FIG. 11A shows an embodiment wherein a method is operable by a network entity for wireless communication, that includes determining, by a processor device, that User Equipment (UE) is in idle mode and receiving eMBMS (evolved Multimedia Broadcast and Multicast Service) (block 1101). Block 1102 illustrates that the UE may make this determination from time to time to ensure that the UE is still in idle mode and receiving eMBMS. Based on this determination, the UE will activate a power optimization procedure in order to reduce power consumption of the UE (block 1102).

As shown in FIG. 11B, the power optimization procedure can be a multiple level hardware shut down including one or more of: a deep sleep, a light sleep, and a micro sleep (block 1103a). Additionally (or alternatively), in embodiments, the power optimization procedure lowers a clock rate of at least some hardware of the UE (block 1103b). For example, the entire UE, application hardware 802, modem hardware 803, and/or communication bus 804 may have their clock rates lowered. In further embodiments, the power optimization procedure may additionally or alternatively lower power consumption of the UE by temporarily shutting down communication bus 804 between modem hardware 803 and application hardware 802 of the UE (block 1103c).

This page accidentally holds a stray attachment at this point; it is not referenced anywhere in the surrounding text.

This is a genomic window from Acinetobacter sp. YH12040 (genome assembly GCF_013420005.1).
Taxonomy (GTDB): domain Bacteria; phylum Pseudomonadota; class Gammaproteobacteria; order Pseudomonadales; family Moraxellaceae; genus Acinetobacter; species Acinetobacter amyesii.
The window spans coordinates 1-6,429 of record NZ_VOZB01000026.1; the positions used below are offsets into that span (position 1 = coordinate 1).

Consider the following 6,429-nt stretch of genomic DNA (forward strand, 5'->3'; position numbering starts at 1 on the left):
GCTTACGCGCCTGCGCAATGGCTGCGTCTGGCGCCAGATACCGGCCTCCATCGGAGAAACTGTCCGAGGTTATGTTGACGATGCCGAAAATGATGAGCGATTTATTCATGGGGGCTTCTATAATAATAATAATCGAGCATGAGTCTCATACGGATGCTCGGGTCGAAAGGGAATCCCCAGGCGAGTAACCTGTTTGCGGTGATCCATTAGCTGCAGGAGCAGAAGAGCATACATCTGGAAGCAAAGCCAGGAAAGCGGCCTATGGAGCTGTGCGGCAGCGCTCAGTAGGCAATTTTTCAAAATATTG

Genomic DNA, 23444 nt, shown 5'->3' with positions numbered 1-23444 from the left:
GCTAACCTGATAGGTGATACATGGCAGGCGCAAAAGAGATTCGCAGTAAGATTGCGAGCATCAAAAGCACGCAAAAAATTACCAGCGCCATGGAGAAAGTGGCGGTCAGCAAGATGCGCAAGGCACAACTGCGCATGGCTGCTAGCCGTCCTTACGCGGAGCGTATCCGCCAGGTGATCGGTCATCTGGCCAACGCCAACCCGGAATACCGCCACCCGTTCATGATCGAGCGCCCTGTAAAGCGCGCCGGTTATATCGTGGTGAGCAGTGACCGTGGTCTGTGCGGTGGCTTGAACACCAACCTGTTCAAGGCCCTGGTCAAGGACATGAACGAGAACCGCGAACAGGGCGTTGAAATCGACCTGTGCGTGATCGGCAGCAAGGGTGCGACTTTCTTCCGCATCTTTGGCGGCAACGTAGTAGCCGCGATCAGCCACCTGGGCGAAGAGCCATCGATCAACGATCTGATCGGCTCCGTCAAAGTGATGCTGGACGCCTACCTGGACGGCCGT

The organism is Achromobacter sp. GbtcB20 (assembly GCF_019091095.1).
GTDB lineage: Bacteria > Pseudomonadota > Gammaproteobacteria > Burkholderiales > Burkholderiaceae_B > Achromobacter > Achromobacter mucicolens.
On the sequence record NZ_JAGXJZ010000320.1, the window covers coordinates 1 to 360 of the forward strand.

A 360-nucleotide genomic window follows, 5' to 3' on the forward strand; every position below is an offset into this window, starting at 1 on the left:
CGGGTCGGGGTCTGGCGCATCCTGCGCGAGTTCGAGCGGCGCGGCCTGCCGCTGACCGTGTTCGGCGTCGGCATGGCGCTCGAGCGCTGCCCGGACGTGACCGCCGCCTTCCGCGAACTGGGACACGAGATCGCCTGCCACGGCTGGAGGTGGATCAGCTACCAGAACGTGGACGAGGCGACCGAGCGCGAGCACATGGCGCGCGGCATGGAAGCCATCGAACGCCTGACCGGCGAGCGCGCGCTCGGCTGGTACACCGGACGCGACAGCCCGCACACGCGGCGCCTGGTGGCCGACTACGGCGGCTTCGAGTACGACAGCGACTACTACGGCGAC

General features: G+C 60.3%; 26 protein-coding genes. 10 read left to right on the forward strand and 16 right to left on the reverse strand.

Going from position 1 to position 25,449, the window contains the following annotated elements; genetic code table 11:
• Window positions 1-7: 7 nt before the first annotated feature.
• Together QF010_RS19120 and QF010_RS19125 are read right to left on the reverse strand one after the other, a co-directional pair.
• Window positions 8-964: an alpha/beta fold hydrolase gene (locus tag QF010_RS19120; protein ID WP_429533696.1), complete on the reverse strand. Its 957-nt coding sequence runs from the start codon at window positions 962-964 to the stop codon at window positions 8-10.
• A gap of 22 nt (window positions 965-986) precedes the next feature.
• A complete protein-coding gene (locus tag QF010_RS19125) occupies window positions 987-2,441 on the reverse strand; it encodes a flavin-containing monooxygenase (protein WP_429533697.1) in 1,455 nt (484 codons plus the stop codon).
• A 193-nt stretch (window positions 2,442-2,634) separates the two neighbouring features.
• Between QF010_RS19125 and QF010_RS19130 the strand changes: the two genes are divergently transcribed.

In operation, the UE determines that the UE is in idle mode and receiving eMBMS, block 1101. Block 1102 illustrates that the UE may make this determination from time to time to ensure that the UE is still in idle mode and receiving eMBMS. Based on this determination, the UE will activate one or more of power optimization procedures 1103a, 1103b, and/or 1103c in order to reduce power consumption of the UE.

Additional representative aspects of the present disclosure are directed to a communication apparatus that includes means for determining that User Equipment (UE) is in idle mode and receiving eMBMS (evolved Multimedia Broadcast and Multicast Service); and based on said determining, means for activating an optimization procedure in order to reduce power consumption of the UE.